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PHP Ternary Operator Explained

PHP provides multiple ways to deal with decision making and controlling the flow of your program.

Besides the if else statement that’s widely used for conditional checks, we also have the more compact Ternary Operator which gives you the same result as the more verbose if else statement.

The PHP ternary operator is passed an expression to evaluate, along with two statements of which one will be chosen depending on the result of the expression evaluation: the first is for when the expression evaluates to true and the second for when it is false.

condition ? result for true : result for false;

As you can see from the pseudocode above, we first have a condition that needs to be evaluated, then we have the ? followed by the value if the expression is true, then we have the : for when the condition evaluates to false.

Below is a real example of the ternary operator you can try in your editor.

$weather = 'snowing';
echo $weather == 'raining' ? 'It is raining outside' : 'It is snowing outside';

The result is we end up echoing out the string It is snowing outside.

The more verbose, if/else version

We can use the if/else to get the same result but it will take more lines of code to get the job done.

if ( $weather == 'raining' ) {
	echo 'It is raining outside';
} else {
	echo 'It is snowing outside';

Assign the Ternary Operator Result to a Variable

$current_weather = $weather == 'raining' ? 'It is raining outside' : 'It is snowing outside';
echo $current_weather;

The result is we take the value from the ternary operator and assign it to the $current_weather variable and then we echo out the variable.

What are the Benefits of the Ternary Operator?

  • uses less lines of code than the if/else
  • you can do your conditional checks inline which will definitely come in handy
  • once you understand how to use it, your code will be easier to maintain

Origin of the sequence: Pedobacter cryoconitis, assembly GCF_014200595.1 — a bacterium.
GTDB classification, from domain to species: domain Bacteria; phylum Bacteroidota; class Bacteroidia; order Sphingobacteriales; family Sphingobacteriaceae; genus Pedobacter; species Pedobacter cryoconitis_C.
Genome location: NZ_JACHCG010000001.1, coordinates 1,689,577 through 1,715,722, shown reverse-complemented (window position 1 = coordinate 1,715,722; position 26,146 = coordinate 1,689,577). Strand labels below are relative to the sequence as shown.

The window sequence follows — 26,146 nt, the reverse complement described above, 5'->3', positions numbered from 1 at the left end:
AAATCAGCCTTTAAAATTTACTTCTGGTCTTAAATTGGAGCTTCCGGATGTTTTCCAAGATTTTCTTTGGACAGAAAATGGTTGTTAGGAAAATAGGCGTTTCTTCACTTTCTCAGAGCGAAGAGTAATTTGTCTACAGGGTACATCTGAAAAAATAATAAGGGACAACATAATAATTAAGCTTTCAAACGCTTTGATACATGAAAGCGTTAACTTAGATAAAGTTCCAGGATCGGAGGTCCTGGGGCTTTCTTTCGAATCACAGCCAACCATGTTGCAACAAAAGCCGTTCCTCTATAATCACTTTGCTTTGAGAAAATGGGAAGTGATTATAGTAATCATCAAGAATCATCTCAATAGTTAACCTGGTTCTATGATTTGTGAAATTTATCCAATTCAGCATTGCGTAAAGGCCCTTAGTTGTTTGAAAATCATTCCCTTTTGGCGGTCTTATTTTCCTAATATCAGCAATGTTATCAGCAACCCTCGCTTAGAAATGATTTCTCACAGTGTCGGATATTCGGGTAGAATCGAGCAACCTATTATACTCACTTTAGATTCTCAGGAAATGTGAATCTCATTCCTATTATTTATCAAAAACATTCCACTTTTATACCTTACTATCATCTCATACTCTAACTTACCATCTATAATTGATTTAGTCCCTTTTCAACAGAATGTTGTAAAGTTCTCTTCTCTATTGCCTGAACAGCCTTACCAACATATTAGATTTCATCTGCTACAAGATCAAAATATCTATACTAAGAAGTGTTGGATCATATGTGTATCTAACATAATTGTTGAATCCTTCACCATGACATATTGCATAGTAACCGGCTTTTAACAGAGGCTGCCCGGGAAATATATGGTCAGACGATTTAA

Inline example of the ternary operator

$color = 'red';
echo 'your color is ' . ($color == 'blue' ? 'blue' : 'red');

As you can see from the example above, we first create a variable $color and assign it the value of red, then we echo out the result from the ternary operator inline.

Notice how we echoed out the first part your color is followed by a period to which is used for concatenation and then in parenthesis we had ($color == ‘blue’ ? ‘blue’ : ‘red’). We did it that way because of how we combined the string and the ternary for the inline demonstration.

Example below won’t give you your intended results

You might think the code below will achieve the same results, but it won’t.

$color = 'red';
echo 'your color is ' . $color == 'blue' ? 'blue' : 'red';

The result from the example above will just be red and not the full string you intended to output.

The reason for is because of the order of operations, remember PEMDAS. In order to ensure we can output our full string with the result of the ternary operator, we have to use parenthesis. It comes down to how PHP handles the concatenation operator.

Refactor the PHP Ternary Operator for inline use with Echo Arguments

You can refactor the code above by using a comma instead of a period which will make what’s left and right of the comma arguments. It’s easier to show you the code.

$color = 'red';
echo 'your color is ', $color == 'blue' ? 'blue' : 'red';

The output from the example above is your color is red which is the result we want for our code logic.

Hopefully you now have a better understanding of how to use the PHP Ternary Operator and how it can be used to simplify your conditional logic. As always, thank you for reading this article.

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